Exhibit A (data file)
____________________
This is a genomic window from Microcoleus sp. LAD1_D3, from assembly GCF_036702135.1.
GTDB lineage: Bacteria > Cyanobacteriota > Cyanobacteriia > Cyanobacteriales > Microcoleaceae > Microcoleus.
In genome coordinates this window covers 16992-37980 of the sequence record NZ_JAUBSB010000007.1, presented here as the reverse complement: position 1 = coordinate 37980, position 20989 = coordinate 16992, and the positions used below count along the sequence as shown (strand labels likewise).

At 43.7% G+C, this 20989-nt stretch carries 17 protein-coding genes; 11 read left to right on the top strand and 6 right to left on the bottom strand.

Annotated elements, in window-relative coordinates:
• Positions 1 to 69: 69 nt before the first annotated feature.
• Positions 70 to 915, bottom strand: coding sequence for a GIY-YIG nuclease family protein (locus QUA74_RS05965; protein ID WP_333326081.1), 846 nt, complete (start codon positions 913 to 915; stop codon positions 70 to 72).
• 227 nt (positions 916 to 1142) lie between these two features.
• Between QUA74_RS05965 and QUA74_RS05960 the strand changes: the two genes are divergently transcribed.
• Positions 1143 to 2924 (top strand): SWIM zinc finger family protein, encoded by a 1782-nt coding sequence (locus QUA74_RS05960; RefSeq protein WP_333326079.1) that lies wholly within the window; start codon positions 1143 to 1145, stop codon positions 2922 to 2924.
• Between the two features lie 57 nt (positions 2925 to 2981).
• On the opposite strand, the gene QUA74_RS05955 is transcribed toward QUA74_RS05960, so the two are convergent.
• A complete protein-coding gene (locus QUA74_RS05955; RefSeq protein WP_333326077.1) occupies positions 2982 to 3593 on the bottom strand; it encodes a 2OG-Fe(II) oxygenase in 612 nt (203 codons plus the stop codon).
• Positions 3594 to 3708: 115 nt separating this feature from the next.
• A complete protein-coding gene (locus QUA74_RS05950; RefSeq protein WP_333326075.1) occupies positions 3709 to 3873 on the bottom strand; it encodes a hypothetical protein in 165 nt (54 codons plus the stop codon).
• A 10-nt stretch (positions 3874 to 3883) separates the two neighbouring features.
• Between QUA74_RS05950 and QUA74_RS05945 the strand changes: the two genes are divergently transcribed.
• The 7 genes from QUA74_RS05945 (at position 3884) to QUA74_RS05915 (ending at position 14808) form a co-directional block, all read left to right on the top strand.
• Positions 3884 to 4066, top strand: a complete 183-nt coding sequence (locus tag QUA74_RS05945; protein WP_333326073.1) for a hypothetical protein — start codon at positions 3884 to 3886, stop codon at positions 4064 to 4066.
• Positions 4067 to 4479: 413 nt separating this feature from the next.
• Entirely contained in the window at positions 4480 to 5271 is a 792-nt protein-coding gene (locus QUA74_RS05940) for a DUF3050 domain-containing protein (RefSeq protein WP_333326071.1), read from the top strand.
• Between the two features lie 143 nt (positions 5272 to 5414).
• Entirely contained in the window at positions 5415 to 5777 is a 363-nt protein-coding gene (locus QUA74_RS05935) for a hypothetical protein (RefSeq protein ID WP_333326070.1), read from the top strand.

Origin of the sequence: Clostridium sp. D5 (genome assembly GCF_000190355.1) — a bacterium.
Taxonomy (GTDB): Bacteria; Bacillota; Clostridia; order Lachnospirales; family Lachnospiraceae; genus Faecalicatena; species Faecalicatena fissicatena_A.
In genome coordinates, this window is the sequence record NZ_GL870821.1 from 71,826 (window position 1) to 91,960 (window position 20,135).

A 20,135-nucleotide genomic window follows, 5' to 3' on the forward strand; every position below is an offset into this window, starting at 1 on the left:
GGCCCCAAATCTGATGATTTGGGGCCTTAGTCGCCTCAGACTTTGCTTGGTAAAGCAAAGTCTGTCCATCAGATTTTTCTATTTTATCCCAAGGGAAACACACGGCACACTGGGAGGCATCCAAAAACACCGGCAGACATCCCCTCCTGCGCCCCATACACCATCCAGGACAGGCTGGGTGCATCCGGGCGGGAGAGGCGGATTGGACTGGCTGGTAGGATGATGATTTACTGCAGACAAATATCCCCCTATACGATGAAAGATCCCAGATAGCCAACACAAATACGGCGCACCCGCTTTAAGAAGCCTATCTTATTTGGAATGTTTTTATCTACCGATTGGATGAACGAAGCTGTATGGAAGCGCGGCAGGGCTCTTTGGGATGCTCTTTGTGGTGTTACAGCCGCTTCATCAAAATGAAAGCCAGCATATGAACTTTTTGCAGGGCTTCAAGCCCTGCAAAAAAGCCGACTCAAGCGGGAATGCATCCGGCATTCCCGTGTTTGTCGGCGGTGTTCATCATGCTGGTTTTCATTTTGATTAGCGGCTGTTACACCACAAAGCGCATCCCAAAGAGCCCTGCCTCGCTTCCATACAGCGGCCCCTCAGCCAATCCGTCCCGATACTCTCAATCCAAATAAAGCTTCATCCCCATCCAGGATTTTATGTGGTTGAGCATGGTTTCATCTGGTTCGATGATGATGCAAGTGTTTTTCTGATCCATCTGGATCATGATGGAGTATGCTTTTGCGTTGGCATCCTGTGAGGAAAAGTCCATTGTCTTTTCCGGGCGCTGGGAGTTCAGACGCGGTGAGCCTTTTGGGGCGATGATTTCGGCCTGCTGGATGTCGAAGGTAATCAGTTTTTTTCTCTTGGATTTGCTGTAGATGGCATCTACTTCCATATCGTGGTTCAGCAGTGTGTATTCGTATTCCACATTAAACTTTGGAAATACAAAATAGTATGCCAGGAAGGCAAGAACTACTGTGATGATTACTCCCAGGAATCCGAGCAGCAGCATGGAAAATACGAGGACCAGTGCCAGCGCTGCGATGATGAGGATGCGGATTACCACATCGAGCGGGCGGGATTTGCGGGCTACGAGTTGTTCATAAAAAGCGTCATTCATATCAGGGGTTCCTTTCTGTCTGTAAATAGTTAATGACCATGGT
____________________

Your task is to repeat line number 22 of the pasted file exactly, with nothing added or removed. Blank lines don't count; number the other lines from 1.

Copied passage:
• Between the two features lie 143 nt (positions 5272 to 5414).